As the fall semester gets underway, many students are looking to their future and trying to determine which steps they still need to take to work their way into a career that suits them.
Fortunately, high school and college students looking to make agriculture their career have many options available to them and can use those options to start guiding themselves toward their dream job.
As part of virtual panel during Armor Animal Health’s Virtual Dairy Expo last week, five young agriculture industry professionals addressed questions that students might have when it comes to finding the right school and career for them in the world of ag.
For those still in high school and looking to further their education post-graduation, selecting the college that will suit them best is a logical first step.
The panelists’ reasons for choosing the school they did varied, demonstrating that each individual’s preferences will play significant role in making the final choice.
While preferences may be different, the panelists did offer several broad tips to students in their college search: determine how far away from home you want to be; know if the college offers the degree or degrees you want; see what campus activities are offered; tour the school to see if it feels right; and check out and apply for scholarships.
Considering factors like those, a major deciding factor should ultimately be how the prospective college student feels about the school, said Valerie Kramer, associate credit officer at Compeer Financial and UW-River Falls graduate.
“Go to the school that you want to, not just because your siblings or your parents may have attended that college, but make sure that the college you do attend, that it’s your choice,” Kramer said.
For students already on campus, the opportunities to discover what kind of agricultural career is right for them are expanded even more.
From Alpha Gamma Rho, an agriculture fraternity, to various dairy clubs and collegiate Farm Bureau groups, panelists spoke highly of their experiences with being involved in campus groups and activities.
“Definitely get involved,” said Valerie Free, inside sales representative for Armor Animal Health and UW-Platteville graduate. “Don’t be afraid to go to that first initial meeting. Definitely go.”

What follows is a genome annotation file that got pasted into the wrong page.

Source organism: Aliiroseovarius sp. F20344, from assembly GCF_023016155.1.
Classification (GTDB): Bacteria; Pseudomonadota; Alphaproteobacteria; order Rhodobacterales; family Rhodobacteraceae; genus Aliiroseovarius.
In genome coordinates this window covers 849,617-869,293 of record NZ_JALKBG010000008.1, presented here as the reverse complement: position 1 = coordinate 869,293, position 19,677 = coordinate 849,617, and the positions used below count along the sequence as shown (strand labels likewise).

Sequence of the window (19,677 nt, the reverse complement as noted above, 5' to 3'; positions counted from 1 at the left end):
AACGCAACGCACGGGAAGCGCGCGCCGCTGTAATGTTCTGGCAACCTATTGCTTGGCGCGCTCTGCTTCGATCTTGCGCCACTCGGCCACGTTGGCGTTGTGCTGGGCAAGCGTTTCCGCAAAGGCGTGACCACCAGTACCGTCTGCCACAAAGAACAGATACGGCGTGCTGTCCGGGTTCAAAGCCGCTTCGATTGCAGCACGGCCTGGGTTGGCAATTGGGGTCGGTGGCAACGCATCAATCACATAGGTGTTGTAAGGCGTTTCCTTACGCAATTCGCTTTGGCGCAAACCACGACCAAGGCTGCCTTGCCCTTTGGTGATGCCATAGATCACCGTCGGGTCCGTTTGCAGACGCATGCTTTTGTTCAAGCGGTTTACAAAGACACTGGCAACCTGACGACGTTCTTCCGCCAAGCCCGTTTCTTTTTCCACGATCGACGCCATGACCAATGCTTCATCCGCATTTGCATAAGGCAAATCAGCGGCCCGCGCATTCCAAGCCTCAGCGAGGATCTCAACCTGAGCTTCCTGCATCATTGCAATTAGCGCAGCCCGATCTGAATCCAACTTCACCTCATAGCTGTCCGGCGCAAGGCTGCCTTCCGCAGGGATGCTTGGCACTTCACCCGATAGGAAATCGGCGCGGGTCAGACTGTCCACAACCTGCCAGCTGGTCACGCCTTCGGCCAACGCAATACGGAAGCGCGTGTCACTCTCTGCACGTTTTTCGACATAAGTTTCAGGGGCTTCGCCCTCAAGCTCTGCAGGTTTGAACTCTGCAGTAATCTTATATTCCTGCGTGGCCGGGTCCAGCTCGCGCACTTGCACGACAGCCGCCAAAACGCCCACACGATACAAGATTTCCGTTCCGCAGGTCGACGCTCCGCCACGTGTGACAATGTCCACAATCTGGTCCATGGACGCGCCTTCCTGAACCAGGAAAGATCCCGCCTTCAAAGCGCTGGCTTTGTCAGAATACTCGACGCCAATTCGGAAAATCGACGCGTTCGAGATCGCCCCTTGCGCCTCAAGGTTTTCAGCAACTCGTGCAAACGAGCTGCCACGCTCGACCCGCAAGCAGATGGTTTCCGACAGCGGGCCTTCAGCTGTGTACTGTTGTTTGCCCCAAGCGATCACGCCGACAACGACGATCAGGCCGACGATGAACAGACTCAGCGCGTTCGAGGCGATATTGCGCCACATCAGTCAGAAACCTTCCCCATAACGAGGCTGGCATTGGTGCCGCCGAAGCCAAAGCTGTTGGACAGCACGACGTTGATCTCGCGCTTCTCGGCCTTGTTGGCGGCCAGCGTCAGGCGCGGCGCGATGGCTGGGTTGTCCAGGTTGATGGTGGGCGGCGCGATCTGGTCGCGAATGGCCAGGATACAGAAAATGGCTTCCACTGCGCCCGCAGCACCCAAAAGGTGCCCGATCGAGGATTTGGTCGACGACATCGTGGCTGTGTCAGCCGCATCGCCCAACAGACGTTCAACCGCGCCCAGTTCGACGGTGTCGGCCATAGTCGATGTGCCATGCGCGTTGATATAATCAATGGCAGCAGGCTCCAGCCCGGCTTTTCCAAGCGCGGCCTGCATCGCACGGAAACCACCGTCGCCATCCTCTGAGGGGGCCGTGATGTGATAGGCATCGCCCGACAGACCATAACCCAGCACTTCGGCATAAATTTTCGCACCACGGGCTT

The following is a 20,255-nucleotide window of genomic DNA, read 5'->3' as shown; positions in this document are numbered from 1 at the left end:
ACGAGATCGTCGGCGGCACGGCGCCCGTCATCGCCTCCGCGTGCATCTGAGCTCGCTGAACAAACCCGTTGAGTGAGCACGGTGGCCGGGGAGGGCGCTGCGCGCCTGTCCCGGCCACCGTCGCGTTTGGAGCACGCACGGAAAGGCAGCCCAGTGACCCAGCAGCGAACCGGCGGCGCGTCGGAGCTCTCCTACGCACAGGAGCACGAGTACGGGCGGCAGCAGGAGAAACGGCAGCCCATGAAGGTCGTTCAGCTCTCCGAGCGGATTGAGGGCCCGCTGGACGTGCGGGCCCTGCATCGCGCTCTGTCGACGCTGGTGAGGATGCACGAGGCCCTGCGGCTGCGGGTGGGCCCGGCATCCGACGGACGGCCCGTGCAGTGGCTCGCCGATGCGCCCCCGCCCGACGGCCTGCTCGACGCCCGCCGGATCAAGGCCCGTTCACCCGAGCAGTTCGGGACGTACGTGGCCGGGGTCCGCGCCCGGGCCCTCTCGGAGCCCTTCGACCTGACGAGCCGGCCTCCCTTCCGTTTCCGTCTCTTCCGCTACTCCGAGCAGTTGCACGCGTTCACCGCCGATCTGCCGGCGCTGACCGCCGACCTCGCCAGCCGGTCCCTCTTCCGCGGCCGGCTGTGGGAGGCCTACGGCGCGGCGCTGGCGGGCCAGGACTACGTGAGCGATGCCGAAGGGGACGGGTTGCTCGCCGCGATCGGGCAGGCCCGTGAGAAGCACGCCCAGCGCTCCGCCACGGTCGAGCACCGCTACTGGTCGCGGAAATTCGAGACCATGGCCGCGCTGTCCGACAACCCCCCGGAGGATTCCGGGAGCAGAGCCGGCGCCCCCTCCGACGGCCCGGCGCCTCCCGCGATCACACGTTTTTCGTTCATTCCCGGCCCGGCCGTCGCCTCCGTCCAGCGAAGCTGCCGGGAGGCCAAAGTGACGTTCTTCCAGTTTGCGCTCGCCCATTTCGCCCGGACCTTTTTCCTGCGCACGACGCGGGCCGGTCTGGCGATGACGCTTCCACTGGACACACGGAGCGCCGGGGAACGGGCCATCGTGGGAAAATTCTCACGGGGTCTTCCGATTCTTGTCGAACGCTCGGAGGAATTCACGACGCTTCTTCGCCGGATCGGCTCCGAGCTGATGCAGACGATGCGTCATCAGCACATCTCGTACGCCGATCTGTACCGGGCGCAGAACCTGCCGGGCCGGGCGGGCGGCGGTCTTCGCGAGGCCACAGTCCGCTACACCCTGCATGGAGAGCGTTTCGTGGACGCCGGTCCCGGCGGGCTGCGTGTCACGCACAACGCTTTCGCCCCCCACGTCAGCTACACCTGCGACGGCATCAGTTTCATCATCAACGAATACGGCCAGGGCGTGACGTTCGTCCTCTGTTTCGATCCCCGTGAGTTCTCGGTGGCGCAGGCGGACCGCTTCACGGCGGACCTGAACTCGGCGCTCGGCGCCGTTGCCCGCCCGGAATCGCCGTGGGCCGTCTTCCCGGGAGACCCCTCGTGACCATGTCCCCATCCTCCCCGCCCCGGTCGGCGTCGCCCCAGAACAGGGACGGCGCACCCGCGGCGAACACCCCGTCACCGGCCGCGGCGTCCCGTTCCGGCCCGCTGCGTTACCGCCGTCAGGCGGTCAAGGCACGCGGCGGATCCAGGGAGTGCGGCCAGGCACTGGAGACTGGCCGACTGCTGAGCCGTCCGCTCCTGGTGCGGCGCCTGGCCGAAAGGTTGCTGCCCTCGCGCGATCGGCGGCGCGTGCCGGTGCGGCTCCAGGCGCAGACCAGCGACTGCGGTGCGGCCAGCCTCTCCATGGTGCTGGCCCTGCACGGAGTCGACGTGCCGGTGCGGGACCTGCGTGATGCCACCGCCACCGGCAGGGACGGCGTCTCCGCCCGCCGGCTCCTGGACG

Studying abroad or being able to travel domestically with classes or clubs was also a highlight for many of the panelists.
Internships can also prove to be valuable assets for students, helping students determine if they’re on the right path and even holding the potential to set up a job post-college.
Free said that internships help get “your foot in the door to see if you even like that type of avenue.”
Isabella Haen, cheese production and marketing assistant for Pagel’s Ponderosa Dairy and Ron’s Wisconsin Cheese and a Fox Valley Technical College graduate, said that her internship helped her decide the kind of career she didn’t want, which ultimately led her in another direction to the job she enjoys having now.
On the other hand, Connor Willems, a dairy focused consultant with Cargill Animal Nutrition and UW-Madison graduate, completed two summer internships with Cargill while a student, becoming a full-time employee there post-graduation. The decision to continue working for Cargill was based on his experiences as an intern, which gave him knowledge of the kind of company it was, he said.
Networking, whether it be through internships, club activities, social media, events or otherwise, and displaying initiative can help students land jobs after graduation.
“Network, network and then network some more,” Willems said, calling taking the opportunity to meet people in the workforce one of the easiest ways to find a job.
Jordan Siemers, Holstein sire analyst at Select Sires and Cornell University graduate, advised students to use their experiences, which are up to the students to choose, to chip away at any weaknesses they recognize in themselves.
“Be OK to be uncomfortable,” Siemers said.
Free also reminded job seekers to keep their resumes updated and just click “send” when applying for jobs.
Academically, taking a variety of courses in college and looking to which types of classes outside of ag curriculum might be beneficial for a career can lead to fewer regrets post-graduation.
Of the courses the panelists said they regretted not taking during their college careers, answers ranged from business and foreign language classes to computer science and even concrete engineering.
While choosing the right college, courses, internships are important to success after graduation, the panelists reminded students that the college experience should be enjoyable, too.
“Make sure that you enjoy the time with your college friends,” Kramer said.
That sentiment was echoed by Willems and Free, who reminded students that while taking academics seriously is important, they should also take some breaks and relieve stress by enjoying the opportunity to be at college and having some fun.
Trying to check off the all right things to eventually wind up in a successful career may seem stressful, but Haen cautioned graduating students not to worry in their search for a job.
“Don’t fret about finding a job right out of college,” she said. “The right one will come.”